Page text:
Brenton • Writer, Thinker, Creative Polymath
Brenton is here to use the power of words and performance to cultivate humanity. He’s a writer, performer, multidisciplinary creative, and a public speaker. Currently, in Colorado, he is a Playwright Fellow at the Denver Center Performing Arts and organizer for TEDxBoulder. He loves the page and stage, and tries to infuse as many moments as he can with improvisation, and believes that beauty can be found at the intersection of ideas and perspectives.
He is also the son of Congolese immigrants, a first-generation essayist and award-winning creative polymath who has traveled to over 60 nations. Brenton has always tried to blend narrative, philosophy and history to examine the struggle and beauty of the human experience and to ask: how do we build ethical societies?
Brenton has lived in Denver on and off, but he grew up here for much of his life. To him, Denver is a very welcoming, creative community, super welcoming, in fact. During our conversation we nerded out on interconnectedness and cultural perpetuity. We were also interrupted by a stranger on the street who then asked him to perform. He proceeded to spit a freestyle incorporating several prompts that he got from the passerby.
Brenton is talented, smart and passionate about building community here in Denver. When I asked him to describe Denver in one word he replied, “molting.” Here’s what it means to be him, here.
Who are you?
I’m a being who is just trying to seek truth. We’ve all been brought into a world that’s very confusing and full of many faulty ways that we interpret it. So I’m trying to find the truth of what is this essence that binds me to the world around me.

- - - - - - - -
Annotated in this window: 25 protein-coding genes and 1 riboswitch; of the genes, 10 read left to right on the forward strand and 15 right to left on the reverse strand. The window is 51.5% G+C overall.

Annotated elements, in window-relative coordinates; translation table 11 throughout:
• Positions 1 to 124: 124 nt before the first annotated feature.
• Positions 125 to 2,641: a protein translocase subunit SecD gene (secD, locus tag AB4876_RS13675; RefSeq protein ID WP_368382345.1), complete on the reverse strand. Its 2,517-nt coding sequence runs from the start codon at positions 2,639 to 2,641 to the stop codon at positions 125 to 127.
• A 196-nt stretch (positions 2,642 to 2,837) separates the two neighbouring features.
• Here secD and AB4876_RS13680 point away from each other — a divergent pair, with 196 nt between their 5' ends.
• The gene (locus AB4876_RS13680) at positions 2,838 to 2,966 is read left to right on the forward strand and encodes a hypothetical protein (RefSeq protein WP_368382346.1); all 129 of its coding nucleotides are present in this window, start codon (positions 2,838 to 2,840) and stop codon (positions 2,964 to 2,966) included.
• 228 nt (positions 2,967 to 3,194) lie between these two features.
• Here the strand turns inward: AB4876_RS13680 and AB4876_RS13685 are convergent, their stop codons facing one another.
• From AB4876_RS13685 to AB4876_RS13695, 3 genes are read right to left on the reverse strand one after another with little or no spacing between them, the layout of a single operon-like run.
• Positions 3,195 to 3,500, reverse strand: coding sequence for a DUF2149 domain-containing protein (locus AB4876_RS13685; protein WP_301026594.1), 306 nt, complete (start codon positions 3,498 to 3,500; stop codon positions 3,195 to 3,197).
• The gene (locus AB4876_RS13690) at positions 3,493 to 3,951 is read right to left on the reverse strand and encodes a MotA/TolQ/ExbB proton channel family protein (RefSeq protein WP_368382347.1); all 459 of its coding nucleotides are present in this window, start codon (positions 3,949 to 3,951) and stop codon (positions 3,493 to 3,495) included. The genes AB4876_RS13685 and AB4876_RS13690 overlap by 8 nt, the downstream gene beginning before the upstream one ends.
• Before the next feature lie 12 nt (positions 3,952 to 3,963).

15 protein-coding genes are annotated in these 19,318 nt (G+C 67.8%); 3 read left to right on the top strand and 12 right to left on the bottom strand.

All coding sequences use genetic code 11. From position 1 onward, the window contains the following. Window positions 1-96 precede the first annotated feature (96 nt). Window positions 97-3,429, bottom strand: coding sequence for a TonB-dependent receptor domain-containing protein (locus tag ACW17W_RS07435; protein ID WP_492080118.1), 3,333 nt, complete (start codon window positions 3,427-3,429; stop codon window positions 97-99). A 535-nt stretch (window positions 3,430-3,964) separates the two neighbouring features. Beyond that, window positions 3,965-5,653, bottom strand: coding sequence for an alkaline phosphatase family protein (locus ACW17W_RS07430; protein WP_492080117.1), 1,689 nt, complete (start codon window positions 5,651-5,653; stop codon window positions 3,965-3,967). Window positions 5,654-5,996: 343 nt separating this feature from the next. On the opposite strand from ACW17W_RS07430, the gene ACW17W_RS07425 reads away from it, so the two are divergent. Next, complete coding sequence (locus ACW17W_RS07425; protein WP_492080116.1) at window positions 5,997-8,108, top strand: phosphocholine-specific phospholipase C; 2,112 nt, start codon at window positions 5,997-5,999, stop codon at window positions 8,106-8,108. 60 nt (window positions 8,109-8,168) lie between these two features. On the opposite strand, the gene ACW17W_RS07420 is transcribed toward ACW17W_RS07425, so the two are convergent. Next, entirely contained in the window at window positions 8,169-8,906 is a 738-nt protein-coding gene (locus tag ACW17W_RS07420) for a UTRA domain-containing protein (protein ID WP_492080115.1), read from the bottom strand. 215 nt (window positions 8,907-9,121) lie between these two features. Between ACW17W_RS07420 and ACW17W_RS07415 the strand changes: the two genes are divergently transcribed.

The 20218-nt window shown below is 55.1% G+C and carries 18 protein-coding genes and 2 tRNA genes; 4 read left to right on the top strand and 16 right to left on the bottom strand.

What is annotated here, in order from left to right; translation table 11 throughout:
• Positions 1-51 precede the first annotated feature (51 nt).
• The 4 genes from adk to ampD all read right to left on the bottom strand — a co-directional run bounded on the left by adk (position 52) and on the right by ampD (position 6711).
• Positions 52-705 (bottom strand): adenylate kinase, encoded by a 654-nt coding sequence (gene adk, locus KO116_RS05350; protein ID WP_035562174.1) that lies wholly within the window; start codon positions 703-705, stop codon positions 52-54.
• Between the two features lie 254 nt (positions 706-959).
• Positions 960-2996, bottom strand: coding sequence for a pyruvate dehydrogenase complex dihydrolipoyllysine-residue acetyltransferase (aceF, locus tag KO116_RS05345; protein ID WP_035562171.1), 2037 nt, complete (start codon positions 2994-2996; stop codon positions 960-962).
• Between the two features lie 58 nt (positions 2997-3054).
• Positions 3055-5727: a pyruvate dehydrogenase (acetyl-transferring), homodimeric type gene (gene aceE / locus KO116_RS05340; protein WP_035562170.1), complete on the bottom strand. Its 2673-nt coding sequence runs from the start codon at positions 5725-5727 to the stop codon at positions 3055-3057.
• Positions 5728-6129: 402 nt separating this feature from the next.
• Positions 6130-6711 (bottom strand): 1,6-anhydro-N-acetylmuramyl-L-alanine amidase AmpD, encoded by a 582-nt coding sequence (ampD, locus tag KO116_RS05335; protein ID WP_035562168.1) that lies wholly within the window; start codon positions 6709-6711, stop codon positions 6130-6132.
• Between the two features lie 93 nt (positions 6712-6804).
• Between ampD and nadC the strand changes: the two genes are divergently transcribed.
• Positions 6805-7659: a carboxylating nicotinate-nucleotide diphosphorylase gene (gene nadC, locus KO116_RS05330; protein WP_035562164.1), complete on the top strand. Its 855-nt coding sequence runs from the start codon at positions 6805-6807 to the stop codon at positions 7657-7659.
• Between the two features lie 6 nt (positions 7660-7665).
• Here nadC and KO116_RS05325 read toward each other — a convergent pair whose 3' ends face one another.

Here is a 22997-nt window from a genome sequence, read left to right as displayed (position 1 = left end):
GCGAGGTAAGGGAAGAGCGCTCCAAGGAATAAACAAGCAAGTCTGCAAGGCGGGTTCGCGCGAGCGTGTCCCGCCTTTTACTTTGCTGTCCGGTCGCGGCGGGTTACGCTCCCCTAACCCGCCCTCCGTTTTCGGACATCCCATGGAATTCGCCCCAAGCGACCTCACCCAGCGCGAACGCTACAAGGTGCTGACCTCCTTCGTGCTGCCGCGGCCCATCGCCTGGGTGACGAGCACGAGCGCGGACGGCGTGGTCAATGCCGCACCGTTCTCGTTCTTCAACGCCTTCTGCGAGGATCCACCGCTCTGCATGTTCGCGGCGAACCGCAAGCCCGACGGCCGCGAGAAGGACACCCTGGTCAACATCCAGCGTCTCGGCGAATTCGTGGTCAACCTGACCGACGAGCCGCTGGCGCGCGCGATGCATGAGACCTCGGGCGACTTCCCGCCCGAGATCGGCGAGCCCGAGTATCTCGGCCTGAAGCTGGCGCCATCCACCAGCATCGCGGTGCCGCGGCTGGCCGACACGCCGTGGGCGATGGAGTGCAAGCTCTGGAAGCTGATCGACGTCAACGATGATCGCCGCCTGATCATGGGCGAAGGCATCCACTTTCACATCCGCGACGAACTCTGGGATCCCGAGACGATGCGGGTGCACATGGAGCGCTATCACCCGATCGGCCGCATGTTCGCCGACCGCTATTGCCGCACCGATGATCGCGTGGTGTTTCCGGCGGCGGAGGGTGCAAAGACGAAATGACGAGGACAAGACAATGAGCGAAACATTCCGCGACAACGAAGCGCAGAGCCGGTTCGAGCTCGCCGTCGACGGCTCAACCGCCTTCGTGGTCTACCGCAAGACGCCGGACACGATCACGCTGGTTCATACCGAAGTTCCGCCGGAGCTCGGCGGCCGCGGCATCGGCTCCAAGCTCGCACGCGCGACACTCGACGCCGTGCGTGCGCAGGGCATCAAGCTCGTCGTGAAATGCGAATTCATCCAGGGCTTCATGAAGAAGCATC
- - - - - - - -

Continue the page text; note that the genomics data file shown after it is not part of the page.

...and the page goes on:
What does it mean to be you?
First, it means creating beauty. I have a transcendent drive to bring as much beauty as I can into the world and make others feel valid by creating moments of people and life being deeply seen. Second, it means being sensitive. I feel very deeply and constantly moved by the small wonders of the world. Last, it means curiosity. I’m endlessly curious about how things work and how people work and always want to smash atoms together as often as I can.
What does it mean to be you here?
It means pushing the bounds of creating meaning, connection, and asking human questions in ways that may not often be seen in my neighborhood, city, and collaborative groups. It means being vulnerable and being willing to go first – even if people don’t understand it at first. Maybe it’s just in my DNA, but I experiment a lot, and many of my experiments I think about for long periods of time. I don’t often act on my harebrained ideas. Sometimes, I’ll stew on an idea for years and finally will be like, “Alright, now it’s time to activate on it.” But when I propose said ideas, sometimes they’re interdisciplinary or they’re being executed with levels of intention that people aren’t used to. So sometimes people will not take me seriously in the beginning, or they don’t realize how much work I’m trying to put into it, and then afterward they’re like, “Oh, if I had known I would have gone way harder.”
What do you love most about living in Denver?
I love how community-oriented this city is. People are truly kind to each other, we gather in parks and community spaces to engage in meaningful experiences, and we’re always willing to try new things and welcome strangers.
How have your experiences in Denver shaped you?
In every way. It’s taught me about risk-taking. It’s taught me about community; about heartbreak; about mental health. Being here has encouraged me to go deeper into my own humanity than many other places I’ve been to.